Jobs Up but Construction Workers Down
While the unemployment rate dropped to 8.8 last month and 216,000 jobs were added to the overall U.S. economy, the construction industry in America remains "mired in a Depression-like state," according to LIUNA -- the Laborers' International Union of North America.
The union is going by the latest data from the U.S. Department of Labor, which show that while the number of jobs in the construction industry declined slightly, the unemployment rate in the industry fell to 20 percent -- indicating many construction workers have given up looking for work after years of uninterrupted decline. Nearly 1.7 million men and women in the construction industry are unable to find work.
"Stagnation in the construction industry needs to serve as a reminder that our country is still not on the path to a true recovery," says Terry O'Sullivan, LIUNA general president. "It's time that leaders in Washington did what they were elected to do: build our country, create desperately needed jobs and ensure America remains a global leader."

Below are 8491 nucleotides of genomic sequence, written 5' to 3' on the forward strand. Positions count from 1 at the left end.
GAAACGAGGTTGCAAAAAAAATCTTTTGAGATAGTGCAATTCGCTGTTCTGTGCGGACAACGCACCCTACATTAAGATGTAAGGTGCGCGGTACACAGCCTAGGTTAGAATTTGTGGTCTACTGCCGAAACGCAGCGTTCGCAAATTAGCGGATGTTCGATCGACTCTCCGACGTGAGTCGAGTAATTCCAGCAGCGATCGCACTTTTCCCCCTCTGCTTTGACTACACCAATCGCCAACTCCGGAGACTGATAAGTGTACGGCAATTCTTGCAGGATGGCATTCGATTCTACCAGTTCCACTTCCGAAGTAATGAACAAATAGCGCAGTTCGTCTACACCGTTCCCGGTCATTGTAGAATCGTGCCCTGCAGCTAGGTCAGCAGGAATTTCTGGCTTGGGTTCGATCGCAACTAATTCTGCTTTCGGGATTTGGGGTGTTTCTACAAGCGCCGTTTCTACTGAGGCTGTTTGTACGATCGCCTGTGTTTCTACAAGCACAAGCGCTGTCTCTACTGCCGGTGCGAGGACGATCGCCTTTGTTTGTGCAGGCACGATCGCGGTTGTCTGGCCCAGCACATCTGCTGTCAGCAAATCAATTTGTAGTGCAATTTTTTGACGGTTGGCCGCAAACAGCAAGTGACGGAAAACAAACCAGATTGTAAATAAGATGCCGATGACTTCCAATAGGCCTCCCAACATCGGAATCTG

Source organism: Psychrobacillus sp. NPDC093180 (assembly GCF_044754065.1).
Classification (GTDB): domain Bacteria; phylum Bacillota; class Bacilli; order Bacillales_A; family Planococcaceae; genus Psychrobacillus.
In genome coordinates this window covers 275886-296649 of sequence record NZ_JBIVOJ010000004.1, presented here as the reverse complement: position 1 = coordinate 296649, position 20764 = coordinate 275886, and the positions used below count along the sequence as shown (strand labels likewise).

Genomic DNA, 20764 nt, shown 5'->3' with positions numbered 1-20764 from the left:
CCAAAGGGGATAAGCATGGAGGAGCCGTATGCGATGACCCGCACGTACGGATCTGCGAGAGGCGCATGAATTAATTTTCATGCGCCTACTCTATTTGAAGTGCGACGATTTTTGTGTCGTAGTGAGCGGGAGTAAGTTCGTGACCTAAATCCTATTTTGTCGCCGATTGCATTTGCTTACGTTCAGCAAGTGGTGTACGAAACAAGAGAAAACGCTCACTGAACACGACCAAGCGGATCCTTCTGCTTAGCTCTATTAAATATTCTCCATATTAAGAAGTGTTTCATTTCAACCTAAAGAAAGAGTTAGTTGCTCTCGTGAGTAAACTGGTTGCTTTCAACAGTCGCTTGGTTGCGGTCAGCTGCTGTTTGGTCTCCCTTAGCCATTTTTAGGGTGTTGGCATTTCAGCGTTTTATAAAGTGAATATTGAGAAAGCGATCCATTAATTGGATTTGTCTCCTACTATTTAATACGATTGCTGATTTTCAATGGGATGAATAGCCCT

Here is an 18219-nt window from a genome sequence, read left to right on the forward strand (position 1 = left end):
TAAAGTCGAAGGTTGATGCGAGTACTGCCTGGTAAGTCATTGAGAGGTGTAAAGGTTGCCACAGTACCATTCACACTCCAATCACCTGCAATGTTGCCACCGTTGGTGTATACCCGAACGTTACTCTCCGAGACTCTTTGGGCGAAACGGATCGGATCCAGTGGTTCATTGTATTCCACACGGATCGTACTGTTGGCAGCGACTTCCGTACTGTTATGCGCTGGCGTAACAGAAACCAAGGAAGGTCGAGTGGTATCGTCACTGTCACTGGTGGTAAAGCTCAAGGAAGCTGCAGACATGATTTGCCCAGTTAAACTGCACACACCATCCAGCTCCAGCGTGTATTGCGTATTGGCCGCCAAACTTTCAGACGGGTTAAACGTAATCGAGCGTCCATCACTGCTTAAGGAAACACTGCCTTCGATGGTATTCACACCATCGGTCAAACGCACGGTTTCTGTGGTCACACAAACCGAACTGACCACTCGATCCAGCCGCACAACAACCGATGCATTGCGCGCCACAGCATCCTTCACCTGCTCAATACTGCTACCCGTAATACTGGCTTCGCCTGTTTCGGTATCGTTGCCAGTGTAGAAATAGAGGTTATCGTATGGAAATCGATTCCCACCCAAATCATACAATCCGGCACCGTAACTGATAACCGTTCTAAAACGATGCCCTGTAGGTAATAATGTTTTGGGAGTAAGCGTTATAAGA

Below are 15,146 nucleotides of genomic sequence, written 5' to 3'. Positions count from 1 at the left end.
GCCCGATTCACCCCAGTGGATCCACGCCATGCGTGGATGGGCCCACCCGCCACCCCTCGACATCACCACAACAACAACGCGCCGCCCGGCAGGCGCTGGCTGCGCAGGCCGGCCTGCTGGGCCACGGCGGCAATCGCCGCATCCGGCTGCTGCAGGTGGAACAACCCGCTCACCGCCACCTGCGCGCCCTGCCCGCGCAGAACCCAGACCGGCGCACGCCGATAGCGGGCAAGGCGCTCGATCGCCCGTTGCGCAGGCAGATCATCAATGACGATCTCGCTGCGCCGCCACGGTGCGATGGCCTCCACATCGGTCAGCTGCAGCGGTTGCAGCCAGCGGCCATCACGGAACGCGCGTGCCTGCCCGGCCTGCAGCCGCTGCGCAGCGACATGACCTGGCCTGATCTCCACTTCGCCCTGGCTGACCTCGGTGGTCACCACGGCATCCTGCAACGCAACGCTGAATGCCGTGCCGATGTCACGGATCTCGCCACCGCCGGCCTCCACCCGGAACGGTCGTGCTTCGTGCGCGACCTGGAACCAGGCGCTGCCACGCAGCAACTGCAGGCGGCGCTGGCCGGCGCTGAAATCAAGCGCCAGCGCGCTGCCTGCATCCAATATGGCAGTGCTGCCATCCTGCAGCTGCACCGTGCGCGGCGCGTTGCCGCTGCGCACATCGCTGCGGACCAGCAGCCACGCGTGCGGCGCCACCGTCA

O'Sullivan says the government has the power to remedy the situation. "Congress can begin to solve this problem by getting to work on a new surface transportation bill that would create millions of jobs and invest in our basic needs, such as roads and bridges, and leave behind a positive legacy for taxpayers and future generations." This proved effective in the 1930s, when programs like these helped lift the nation out of the Great Depression.
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